Horn and hounds
Introduced to the saddle at age five, Nancy grew up among barrel-chested ponies and with the sounds of hounds and the copper horn. Born in Long Island, N. Y., she was the daughter of Carol Harriman whose stepfather was the renowned railroad entrepreneur E. H. Harriman, the founder of the Union Pacific. He ran a pack of American Fox Hounds near the town of Westbury, Long Island from the 1870s through the 1890s.
Her father, Richard Penn Smith, was a distinguished businessman, who along with her mother, were joint masters of the Middleburg Hunt in Virginia. Smith was a prominent member of the Bryn Mawr Hunt who managed prized racehorses for the wealthy Cassatt family.
A.J. Cassatt, the president of the Pennsylvania Railroad Co., was a horse enthusiast, foxhunter, and proprietor of Chesterbrook Farm in Berwyn, Pa. He owned 1886 Preakness Stakes winner The Bard, and three years later Belmont Stakes winner, Eric. In addition, Cassatt bred the winner of the 1875, 1876, 1878, and 1880 Preakness Stakes as well as Foxford who won the 1891 Belmont. Cassatt was one of nine prominent men who founded the National Steeplechase Association in 1895.
Following Nancy's father's death in 1929 from pneumonia, Carol married W. Plunkett Stewart. The couple, Nancy and her sister Averell moved to Unionville. Stewart had moved there in 1912 from Greensprings, Md., purchasing Chesterland Farm where he stabled horses and built kennels across what is today Route 82. He chose to call his pack the Cheshire Foxhounds because of his love for the picturesque English town of Chester in the county of Cheshire. Gradually, English foxhounds—the first lot from Warwickshire— replaced the American hounds in Stewart's private pack. The foxhunting organization is still known as Mr. Stewart's Cheshire Foxhounds.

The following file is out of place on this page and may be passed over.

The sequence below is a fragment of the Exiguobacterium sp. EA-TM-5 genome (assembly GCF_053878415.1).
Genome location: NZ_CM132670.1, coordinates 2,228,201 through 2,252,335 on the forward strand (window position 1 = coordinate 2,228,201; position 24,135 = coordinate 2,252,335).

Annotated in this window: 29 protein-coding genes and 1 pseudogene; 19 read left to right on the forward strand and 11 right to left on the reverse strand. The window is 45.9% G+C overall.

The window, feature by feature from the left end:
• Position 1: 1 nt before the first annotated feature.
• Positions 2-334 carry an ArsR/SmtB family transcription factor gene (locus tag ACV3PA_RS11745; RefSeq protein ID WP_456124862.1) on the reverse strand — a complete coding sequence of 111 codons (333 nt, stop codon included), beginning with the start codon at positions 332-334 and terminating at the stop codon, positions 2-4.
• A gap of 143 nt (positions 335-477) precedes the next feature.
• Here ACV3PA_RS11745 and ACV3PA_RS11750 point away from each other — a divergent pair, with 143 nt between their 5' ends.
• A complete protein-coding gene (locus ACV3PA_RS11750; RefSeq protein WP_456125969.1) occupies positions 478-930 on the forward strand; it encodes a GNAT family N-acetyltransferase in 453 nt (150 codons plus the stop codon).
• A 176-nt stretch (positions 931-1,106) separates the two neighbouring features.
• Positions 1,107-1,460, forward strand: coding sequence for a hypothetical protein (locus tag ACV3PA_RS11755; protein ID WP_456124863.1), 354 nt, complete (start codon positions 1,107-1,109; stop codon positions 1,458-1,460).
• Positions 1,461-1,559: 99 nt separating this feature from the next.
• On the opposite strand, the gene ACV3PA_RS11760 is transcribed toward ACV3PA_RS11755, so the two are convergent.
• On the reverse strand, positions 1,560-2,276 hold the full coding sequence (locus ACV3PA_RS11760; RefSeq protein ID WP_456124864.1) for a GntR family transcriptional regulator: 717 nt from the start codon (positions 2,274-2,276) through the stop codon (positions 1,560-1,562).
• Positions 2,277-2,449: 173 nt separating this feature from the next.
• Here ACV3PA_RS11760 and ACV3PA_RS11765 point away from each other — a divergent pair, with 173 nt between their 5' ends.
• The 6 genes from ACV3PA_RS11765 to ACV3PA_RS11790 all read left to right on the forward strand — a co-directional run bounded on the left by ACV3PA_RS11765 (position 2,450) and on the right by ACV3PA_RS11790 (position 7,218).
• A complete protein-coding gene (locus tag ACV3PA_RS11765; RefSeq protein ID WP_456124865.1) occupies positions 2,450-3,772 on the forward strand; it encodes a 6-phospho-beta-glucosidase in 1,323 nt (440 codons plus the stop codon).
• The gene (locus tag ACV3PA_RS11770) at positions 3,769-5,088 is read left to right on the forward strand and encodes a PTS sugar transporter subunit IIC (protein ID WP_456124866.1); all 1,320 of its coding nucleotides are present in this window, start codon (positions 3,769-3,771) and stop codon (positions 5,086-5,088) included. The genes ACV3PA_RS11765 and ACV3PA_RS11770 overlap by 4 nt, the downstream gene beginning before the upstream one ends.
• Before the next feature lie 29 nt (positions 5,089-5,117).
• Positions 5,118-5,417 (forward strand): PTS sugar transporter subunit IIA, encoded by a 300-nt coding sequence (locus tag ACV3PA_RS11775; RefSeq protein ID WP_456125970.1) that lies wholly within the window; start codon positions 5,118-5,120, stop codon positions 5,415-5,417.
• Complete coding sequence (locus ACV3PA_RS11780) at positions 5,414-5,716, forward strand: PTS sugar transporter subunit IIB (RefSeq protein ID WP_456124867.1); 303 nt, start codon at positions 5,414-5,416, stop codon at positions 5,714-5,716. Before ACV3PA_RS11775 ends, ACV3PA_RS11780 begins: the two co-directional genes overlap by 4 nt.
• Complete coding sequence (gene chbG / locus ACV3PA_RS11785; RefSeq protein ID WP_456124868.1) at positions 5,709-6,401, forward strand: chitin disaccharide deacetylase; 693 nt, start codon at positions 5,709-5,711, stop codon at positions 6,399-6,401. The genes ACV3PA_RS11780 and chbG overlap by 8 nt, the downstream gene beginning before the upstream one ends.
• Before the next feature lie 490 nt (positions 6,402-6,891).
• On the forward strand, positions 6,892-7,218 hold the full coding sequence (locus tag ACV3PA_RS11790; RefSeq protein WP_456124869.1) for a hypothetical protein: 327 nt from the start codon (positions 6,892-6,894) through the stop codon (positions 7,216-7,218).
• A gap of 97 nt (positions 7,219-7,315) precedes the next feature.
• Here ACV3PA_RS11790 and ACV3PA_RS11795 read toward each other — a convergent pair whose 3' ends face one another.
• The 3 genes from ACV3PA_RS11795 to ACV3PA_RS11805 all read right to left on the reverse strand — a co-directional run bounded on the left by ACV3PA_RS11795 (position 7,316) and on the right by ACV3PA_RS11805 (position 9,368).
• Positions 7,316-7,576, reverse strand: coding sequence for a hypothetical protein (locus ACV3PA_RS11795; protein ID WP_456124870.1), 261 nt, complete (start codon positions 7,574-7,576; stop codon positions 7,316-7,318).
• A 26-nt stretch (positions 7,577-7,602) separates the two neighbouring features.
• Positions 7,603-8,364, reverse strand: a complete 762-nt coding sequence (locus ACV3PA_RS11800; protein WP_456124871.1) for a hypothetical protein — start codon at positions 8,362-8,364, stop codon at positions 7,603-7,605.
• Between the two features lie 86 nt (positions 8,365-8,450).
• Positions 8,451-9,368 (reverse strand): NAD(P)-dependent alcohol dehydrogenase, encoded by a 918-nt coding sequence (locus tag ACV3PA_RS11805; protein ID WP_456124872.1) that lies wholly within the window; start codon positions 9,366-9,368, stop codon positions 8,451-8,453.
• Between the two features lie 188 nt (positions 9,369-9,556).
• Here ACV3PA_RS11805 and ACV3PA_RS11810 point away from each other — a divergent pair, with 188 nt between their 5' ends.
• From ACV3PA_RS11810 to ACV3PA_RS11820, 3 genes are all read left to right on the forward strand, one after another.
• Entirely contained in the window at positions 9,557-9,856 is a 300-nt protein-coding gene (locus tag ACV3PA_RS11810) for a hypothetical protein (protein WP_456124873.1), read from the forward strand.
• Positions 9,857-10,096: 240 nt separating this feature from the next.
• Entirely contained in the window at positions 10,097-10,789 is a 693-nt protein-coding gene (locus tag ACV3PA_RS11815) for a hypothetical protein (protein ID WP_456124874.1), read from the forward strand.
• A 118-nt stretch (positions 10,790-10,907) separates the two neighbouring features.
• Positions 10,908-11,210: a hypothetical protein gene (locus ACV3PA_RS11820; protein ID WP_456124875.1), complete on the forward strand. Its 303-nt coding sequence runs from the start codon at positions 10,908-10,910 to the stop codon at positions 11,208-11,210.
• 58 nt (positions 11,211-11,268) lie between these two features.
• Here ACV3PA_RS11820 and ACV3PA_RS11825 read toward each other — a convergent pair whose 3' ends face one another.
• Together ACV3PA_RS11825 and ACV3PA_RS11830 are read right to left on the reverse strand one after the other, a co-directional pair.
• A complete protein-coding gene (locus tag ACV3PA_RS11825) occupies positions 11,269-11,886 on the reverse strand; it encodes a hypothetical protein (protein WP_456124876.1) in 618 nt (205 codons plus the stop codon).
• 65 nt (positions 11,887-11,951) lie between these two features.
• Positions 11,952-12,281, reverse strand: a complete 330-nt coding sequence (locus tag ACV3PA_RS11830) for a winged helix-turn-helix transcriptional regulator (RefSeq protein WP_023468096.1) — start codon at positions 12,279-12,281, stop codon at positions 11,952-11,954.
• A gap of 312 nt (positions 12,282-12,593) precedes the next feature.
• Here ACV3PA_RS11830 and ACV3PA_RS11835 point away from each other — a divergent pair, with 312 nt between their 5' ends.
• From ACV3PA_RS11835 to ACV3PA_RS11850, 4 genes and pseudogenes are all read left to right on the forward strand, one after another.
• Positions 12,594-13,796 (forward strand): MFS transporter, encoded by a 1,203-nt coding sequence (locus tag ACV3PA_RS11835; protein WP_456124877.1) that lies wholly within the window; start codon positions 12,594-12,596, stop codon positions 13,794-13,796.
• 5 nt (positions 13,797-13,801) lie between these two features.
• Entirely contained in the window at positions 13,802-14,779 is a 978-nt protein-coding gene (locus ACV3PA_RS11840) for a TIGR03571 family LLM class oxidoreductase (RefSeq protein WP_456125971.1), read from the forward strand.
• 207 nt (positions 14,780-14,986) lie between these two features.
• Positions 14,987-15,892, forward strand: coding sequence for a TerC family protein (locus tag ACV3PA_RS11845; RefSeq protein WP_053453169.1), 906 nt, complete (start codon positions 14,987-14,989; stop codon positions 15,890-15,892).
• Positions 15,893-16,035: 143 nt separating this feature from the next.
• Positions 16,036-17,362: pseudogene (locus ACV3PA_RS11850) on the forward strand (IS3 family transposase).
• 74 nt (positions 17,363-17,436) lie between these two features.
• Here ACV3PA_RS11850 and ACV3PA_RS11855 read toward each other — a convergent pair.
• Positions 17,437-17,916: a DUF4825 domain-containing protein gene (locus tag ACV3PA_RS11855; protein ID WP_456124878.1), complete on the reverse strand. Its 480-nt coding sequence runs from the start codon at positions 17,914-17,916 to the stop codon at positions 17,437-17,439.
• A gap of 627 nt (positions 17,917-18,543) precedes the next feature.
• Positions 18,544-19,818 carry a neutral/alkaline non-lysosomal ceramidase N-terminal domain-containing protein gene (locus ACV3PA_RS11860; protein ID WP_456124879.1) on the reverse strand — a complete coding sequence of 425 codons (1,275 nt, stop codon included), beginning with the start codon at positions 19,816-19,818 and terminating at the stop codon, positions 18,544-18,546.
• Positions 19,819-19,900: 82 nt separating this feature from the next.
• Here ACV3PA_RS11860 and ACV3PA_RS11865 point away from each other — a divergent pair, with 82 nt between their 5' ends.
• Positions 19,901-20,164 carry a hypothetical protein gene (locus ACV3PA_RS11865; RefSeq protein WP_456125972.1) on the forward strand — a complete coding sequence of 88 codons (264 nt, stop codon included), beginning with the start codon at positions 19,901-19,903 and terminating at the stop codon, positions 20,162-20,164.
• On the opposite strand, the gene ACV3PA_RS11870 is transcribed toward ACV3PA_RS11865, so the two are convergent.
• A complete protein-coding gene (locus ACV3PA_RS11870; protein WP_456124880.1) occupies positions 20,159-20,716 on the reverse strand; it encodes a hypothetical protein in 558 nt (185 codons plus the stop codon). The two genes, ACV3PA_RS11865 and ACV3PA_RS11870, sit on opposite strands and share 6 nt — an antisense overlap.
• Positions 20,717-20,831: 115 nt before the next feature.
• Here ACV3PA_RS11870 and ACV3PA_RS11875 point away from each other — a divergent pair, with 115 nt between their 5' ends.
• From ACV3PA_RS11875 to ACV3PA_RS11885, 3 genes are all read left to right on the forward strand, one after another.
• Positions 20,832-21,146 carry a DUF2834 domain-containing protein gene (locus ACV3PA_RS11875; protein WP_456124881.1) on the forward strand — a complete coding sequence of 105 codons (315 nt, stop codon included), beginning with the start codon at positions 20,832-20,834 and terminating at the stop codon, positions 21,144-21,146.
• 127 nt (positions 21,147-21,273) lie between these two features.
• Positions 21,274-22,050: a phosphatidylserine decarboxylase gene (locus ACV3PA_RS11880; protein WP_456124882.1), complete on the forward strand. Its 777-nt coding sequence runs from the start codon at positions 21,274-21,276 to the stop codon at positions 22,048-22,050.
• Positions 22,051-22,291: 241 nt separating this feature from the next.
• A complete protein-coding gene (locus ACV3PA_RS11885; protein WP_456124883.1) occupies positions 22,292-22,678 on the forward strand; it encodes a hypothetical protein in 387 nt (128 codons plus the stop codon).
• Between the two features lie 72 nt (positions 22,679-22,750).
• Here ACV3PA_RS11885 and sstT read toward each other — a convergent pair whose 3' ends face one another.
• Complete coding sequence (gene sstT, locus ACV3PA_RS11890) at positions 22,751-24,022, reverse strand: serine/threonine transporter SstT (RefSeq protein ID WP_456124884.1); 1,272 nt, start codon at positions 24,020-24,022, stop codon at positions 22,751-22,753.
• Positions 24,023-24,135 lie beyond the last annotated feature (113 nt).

Over the next few decades Stewart built his land holdings to nearly 5,000 acres. Always the visionary, the Master of the Hunt encouraged his well-heeled friends to buy property in the Unionville area.
"Mr. Stewart was a genuine leader and admired by all," recalled Hannum in her family room that December day. "He made all the calls when we were hunting and when an order was given he expected it to be carried out. I was also taught the value of preserving the land. To me this countryside has always been God's heaven."
Mrs. Hannum attended Sarah Lawrence College in New York until she met John B. Hannum. She left school and married in 1940. Hannum was an attorney, and eventually became a federal judge. He died two years ago, though a stroke left him in poor health since 1991. The couple had three children, John (Jock), Richard (Buzz) and Carol.